Similarly, writing manuscripts plays a crucial role in developing competencies, but most researchers concede that they do not spend enough time on it. Practices vary of course, but many PhD students will just show their results to their supervisors, who then put the manuscript together to save time or because the student has not ‘mastered the English language’ or ‘the art of writing’ well enough. In a slightly better scenario, the student will write many drafts of the paper and the supervisor will constantly edit them and ask for changes, without taking the time for further explanations. Such practices are harmful for two reasons: they can lead to misconduct, fraud and plagiarism, and they do not support the development of the student. Communication skills are more than the technical skill of mastering a language—they are of a cognitive nature and reveal the quality of the research (Table 2).

View this table:
Table 2. Competencies built during the communication process

A PhD thesis is no longer regarded as only a scholarly piece of work, but is also increasingly seen as a means to support the professional development of an individual. A report for the Nordic Academy for Advanced Study (Oslo, Norway) states that: “The old tradition in research education is apprenticeship. There are still advocates of the view that apprenticeship is not only a part of but the essential element in research training. In contrast, today research training is generally considered as education. […] Related to this conflict or disagreement are opposing views on what the product of research training is. The old fashioned or traditional view is that the product is the dissertation. Nowadays, both senior scientists and grant‐giving bodies assume that the main product is research. In contrast, it can be assumed that the ‘product’ of research training is a new researcher, or in other words, that the research student is the central person in research training and that the aim of research training is to provide new researchers” (Larsen, 2004).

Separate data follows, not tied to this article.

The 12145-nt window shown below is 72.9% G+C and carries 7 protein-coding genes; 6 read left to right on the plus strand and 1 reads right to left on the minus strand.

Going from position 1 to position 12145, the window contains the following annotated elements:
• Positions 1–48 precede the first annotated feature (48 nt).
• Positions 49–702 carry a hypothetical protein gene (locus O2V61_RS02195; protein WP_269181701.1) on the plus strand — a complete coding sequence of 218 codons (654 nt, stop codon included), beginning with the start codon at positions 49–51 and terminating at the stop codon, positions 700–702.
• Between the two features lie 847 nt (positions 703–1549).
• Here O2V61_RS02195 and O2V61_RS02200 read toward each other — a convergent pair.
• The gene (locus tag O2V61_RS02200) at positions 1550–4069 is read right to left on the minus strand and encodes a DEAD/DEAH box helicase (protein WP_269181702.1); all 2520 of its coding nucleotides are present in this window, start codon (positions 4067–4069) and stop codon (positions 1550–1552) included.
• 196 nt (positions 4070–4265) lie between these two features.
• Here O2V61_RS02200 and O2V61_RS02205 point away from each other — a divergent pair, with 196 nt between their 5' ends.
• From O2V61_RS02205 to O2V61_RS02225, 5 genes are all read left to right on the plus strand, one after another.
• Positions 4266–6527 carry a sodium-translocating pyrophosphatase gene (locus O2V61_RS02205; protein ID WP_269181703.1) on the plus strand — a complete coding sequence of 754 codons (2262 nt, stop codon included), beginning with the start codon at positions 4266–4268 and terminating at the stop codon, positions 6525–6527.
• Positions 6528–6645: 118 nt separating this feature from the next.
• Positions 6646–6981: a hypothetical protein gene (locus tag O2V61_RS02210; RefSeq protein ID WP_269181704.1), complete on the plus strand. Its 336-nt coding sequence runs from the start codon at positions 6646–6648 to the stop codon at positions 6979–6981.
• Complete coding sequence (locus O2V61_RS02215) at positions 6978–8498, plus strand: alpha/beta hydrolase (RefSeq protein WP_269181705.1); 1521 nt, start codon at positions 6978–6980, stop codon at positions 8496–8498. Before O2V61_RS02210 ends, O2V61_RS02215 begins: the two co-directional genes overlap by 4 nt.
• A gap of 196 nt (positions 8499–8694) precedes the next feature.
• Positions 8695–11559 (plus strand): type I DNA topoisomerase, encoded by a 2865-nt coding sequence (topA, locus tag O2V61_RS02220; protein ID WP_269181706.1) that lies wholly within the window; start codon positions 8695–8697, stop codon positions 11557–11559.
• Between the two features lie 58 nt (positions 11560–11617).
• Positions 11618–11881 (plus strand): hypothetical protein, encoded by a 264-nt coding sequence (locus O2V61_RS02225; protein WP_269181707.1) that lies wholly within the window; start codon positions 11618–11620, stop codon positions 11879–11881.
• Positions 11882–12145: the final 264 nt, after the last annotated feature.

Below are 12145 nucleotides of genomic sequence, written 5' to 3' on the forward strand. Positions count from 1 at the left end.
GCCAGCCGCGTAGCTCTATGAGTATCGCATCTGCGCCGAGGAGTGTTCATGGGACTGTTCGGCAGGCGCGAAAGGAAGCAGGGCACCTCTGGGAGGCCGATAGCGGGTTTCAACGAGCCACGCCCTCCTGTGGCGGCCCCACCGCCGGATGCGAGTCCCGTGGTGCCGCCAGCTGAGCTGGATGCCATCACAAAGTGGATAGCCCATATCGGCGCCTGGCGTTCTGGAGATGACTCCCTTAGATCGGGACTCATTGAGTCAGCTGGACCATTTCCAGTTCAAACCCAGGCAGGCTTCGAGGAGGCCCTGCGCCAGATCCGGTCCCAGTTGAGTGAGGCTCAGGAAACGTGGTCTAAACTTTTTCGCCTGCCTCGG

As mentioned above, the fierce competition that plagues academic research also negatively affects how supervisors treat and train their students. The pressure to publish in order to receive grants or qualify for promotion means that supervisors are increasingly forced to generate as many results as possible and churn out publications. Inevitably this pressure extends to the postdoctoral researchers, PhD students and graduate students. Teaching them how to become good and responsible scientists takes second place to squeezing as much labour out of them as possible.

The research community therefore needs to rethink its current training practices and the way that scientific research is conducted. The public—who fund most research through their taxes—have begun to question not only whether researchers are the best people to undertake research, but also whether they are the most appropriate people to train the next generation of scientists. Scientists are increasingly asked to follow professional guidelines and to account for the competencies they have acquired and developed as supervisors. However, most scientists are not yet used to this type of accountability and are thus not prepared for it.

If the aim is to train ‘highly skilled professionals’, and if this is not to become yet more useless terminology, the present situation raises some important challenges for the scientific community. First, both students and their supervisors should identify important skills and competences that should be further enhanced—and this process should be monitored within the scientific community. Second, student training within scholarly institutions should be assessed in terms of widely acknowledged, rigorous criteria, tools and procedures, and not only on the basis of publications and peer committees, as is still common in the scientific community. Third, the achievements of students should not be limited to academic achievements—usually a thesis and published papers—but should also include achievements outside academia.

Achieving these goals will require considerable effort. Improving the quality of supervisor training is the key to changing things within the established culture. One of the most important factors in the quality of research training is the role of the supervisor, who often represents a teacher, mentor, role model and sometimes a friend. However, most supervisors have seldom received any formal training as mentors or teachers. Their skills in this area are often based on their own experiences as students. Researchers absorb unthinkingly—almost unconsciously—the rules, models and traditions of their community, and, once comfortably installed in a paradigm, they rarely question either the theoretical framework or the current practices, and are often resistant to change.

The obvious advantage for supervisors is that by ‘outsourcing’ these courses, their own research activities do not come under any scrutiny…

For example, writing about explicit training in research ethics, Deni Elliot and Judy Stern, from the Institute for the Study of Applied and Professional Ethics (Dartmouth College; Hanover, NH, USA), noted “a substantial gulf between stated importance and activity levels”, and reported statements from scientists such as “Only unethical persons have ethical problems; […] every case is unique, so guidelines are impossible; ethics is merely personal belief; studying ethics doesn't help solve real problems” (Elliott & Stern, 1997). Such views reflect the fact that many supervisors are not familiar with the content and values of RCR.